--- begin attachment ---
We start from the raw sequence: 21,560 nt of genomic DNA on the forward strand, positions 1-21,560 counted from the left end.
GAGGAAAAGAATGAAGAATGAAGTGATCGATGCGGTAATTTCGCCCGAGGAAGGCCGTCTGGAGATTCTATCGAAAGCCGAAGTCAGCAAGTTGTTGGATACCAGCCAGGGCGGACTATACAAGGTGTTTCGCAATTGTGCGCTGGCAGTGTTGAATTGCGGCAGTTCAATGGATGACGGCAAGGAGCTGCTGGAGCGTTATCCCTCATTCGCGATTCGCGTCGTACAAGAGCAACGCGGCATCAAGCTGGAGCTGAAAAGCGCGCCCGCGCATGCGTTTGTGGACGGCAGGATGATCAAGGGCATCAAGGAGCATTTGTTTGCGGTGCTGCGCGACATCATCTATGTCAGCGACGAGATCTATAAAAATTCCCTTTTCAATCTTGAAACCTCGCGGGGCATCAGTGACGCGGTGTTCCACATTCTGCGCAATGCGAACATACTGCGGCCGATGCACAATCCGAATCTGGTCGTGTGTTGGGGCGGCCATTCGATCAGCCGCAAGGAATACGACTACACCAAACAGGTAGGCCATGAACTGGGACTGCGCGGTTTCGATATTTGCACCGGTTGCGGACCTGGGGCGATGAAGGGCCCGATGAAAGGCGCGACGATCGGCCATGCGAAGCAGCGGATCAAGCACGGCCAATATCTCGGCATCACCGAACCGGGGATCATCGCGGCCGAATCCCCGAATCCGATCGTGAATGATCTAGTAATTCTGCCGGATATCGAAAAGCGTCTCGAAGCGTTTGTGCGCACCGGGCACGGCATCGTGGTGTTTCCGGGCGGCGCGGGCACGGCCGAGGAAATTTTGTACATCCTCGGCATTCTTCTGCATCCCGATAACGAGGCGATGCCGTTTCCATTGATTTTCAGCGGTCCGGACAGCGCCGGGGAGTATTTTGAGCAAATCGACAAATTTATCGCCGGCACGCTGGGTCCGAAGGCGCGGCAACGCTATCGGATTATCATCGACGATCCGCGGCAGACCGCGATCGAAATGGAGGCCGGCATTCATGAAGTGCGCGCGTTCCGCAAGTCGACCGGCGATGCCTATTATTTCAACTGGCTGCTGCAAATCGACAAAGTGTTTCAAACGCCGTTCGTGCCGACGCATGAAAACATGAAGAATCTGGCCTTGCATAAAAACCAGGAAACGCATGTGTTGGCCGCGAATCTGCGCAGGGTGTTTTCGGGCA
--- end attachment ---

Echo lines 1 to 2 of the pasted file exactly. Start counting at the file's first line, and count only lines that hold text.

We start from the raw sequence: 21,560 nt of genomic DNA on the forward strand, positions 1-21,560 counted from the left end.
GAGGAAAAGAATGAAGAATGAAGTGATCGATGCGGTAATTTCGCCCGAGGAAGGCCGTCTGGAGATTCTATCGAAAGCCGAAGTCAGCAAGTTGTTGGATACCAGCCAGGGCGGACTATACAAGGTGTTTCGCAATTGTGCGCTGGCAGTGTTGAATTGCGGCAGTTCAATGGATGACGGCAAGGAGCTGCTGGAGCGTTATCCCTCATTCGCGATTCGCGTCGTACAAGAGCAACGCGGCATCAAGCTGGAGCTGAAAAGCGCGCCCGCGCATGCGTTTGTGGACGGCAGGATGATCAAGGGCATCAAGGAGCATTTGTTTGCGGTGCTGCGCGACATCATCTATGTCAGCGACGAGATCTATAAAAATTCCCTTTTCAATCTTGAAACCTCGCGGGGCATCAGTGACGCGGTGTTCCACATTCTGCGCAATGCGAACATACTGCGGCCGATGCACAATCCGAATCTGGTCGTGTGTTGGGGCGGCCATTCGATCAGCCGCAAGGAATACGACTACACCAAACAGGTAGGCCATGAACTGGGACTGCGCGGTTTCGATATTTGCACCGGTTGCGGACCTGGGGCGATGAAGGGCCCGATGAAAGGCGCGACGATCGGCCATGCGAAGCAGCGGATCAAGCACGGCCAATATCTCGGCATCACCGAACCGGGGATCATCGCGGCCGAATCCCCGAATCCGATCGTGAATGATCTAGTAATTCTGCCGGATATCGAAAAGCGTCTCGAAGCGTTTGTGCGCACCGGGCACGGCATCGTGGTGTTTCCGGGCGGCGCGGGCACGGCCGAGGAAATTTTGTACATCCTCGGCATTCTTCTGCATCCCGATAACGAGGCGATGCCGTTTCCATTGATTTTCAGCGGTCCGGACAGCGCCGGGGAGTATTTTGAGCAAATCGACAAATTTATCGCCGGCACGCTGGGTCCGAAGGCGCGGCAACGCTATCGGATTATCATCGACGATCCGCGGCAGACCGCGATCGAAATGGAGGCCGGCATTCATGAAGTGCGCGCGTTCCGCAAGTCGACCGGCGATGCCTATTATTTCAACTGGCTGCTGCAAATCGACAAAGTGTTTCAAACGCCGTTCGTGCCGACGCATGAAAACATGAAGAATCTGGCCTTGCATAAAAACCAGGAAACGCATGTGTTGGCCGCGAATCTGCGCAGGGTGTTTTCGGGCA